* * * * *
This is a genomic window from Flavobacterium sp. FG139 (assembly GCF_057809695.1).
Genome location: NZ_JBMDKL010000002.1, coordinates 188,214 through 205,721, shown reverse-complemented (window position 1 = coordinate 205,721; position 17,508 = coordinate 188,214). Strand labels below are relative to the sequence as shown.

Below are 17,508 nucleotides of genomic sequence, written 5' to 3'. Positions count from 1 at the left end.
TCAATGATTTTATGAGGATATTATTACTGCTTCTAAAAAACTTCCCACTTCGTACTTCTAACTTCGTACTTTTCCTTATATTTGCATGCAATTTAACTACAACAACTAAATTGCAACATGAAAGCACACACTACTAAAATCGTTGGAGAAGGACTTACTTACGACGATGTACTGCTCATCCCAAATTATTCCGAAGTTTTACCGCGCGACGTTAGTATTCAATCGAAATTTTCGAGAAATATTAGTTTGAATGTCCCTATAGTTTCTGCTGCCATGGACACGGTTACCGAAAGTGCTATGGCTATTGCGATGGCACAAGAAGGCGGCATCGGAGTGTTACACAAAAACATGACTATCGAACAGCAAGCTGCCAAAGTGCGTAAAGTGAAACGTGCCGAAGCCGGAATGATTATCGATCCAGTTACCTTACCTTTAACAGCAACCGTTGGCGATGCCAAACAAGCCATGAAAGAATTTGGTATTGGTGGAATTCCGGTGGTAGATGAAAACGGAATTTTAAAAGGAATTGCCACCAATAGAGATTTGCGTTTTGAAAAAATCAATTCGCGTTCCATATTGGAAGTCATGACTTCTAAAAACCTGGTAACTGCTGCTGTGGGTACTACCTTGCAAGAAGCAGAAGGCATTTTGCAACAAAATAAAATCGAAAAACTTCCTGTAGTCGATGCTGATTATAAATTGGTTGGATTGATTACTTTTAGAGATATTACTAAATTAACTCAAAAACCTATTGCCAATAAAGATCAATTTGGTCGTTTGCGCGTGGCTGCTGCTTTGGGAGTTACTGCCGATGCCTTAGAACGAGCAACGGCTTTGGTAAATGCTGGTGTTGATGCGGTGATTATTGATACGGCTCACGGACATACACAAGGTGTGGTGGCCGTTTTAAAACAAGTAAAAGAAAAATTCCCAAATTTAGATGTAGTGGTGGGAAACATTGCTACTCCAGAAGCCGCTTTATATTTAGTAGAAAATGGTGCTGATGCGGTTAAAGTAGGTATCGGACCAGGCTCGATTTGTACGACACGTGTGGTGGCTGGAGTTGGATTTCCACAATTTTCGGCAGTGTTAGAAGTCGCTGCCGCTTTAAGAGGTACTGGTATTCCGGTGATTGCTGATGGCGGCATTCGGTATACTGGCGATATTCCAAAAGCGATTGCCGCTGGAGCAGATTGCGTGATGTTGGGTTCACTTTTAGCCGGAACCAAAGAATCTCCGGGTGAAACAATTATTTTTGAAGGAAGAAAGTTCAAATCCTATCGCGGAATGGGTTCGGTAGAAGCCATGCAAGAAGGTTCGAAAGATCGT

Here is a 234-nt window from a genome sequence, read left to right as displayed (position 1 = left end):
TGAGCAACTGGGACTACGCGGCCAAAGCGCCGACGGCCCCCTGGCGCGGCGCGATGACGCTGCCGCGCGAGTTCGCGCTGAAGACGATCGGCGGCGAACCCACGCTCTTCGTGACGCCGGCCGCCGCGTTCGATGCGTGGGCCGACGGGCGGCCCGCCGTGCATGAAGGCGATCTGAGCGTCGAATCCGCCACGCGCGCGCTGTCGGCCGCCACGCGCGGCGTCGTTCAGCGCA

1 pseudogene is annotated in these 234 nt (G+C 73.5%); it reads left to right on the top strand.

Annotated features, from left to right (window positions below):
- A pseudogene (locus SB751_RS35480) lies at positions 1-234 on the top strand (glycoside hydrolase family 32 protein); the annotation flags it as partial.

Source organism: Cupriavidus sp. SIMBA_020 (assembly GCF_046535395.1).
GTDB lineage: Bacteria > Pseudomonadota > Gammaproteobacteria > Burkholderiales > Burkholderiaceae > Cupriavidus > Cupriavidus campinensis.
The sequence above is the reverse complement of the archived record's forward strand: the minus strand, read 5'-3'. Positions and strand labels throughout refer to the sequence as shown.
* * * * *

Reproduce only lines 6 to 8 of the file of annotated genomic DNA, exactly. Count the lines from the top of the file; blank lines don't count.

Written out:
TGAGCAACTGGGACTACGCGGCCAAAGCGCCGACGGCCCCCTGGCGCGGCGCGATGACGCTGCCGCGCGAGTTCGCGCTGAAGACGATCGGCGGCGAACCCACGCTCTTCGTGACGCCGGCCGCCGCGTTCGATGCGTGGGCCGACGGGCGGCCCGCCGTGCATGAAGGCGATCTGAGCGTCGAATCCGCCACGCGCGCGCTGTCGGCCGCCACGCGCGGCGTCGTTCAGCGCA

1 pseudogene is annotated in these 234 nt (G+C 73.5%); it reads left to right on the top strand.

Annotated features, from left to right (window positions below):